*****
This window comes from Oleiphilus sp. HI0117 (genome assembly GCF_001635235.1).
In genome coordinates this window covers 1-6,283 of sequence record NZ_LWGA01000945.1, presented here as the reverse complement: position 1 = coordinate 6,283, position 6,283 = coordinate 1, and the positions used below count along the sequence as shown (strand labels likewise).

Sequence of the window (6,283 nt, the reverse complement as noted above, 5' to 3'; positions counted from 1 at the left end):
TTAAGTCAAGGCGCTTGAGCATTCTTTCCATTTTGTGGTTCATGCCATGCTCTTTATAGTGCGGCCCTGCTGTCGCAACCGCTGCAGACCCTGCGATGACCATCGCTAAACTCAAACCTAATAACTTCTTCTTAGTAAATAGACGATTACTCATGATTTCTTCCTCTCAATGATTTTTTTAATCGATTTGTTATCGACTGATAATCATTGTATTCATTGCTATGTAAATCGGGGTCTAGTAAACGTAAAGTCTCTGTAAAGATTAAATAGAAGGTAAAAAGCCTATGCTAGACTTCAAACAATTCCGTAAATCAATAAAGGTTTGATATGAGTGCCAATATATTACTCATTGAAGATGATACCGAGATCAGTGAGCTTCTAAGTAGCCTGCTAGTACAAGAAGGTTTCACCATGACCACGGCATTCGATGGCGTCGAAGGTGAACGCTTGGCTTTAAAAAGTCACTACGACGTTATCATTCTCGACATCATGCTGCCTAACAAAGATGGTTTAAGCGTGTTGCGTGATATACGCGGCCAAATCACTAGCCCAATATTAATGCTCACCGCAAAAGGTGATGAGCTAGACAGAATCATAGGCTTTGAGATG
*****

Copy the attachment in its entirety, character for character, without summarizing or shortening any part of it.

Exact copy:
This window comes from Oleiphilus sp. HI0117 (genome assembly GCF_001635235.1).
In genome coordinates this window covers 1-6,283 of sequence record NZ_LWGA01000945.1, presented here as the reverse complement: position 1 = coordinate 6,283, position 6,283 = coordinate 1, and the positions used below count along the sequence as shown (strand labels likewise).

Sequence of the window (6,283 nt, the reverse complement as noted above, 5' to 3'; positions counted from 1 at the left end):
TTAAGTCAAGGCGCTTGAGCATTCTTTCCATTTTGTGGTTCATGCCATGCTCTTTATAGTGCGGCCCTGCTGTCGCAACCGCTGCAGACCCTGCGATGACCATCGCTAAACTCAAACCTAATAACTTCTTCTTAGTAAATAGACGATTACTCATGATTTCTTCCTCTCAATGATTTTTTTAATCGATTTGTTATCGACTGATAATCATTGTATTCATTGCTATGTAAATCGGGGTCTAGTAAACGTAAAGTCTCTGTAAAGATTAAATAGAAGGTAAAAAGCCTATGCTAGACTTCAAACAATTCCGTAAATCAATAAAGGTTTGATATGAGTGCCAATATATTACTCATTGAAGATGATACCGAGATCAGTGAGCTTCTAAGTAGCCTGCTAGTACAAGAAGGTTTCACCATGACCACGGCATTCGATGGCGTCGAAGGTGAACGCTTGGCTTTAAAAAGTCACTACGACGTTATCATTCTCGACATCATGCTGCCTAACAAAGATGGTTTAAGCGTGTTGCGTGATATACGCGGCCAAATCACTAGCCCAATATTAATGCTCACCGCAAAAGGTGATGAGCTAGACAGAATCATAGGCTTTGAGATG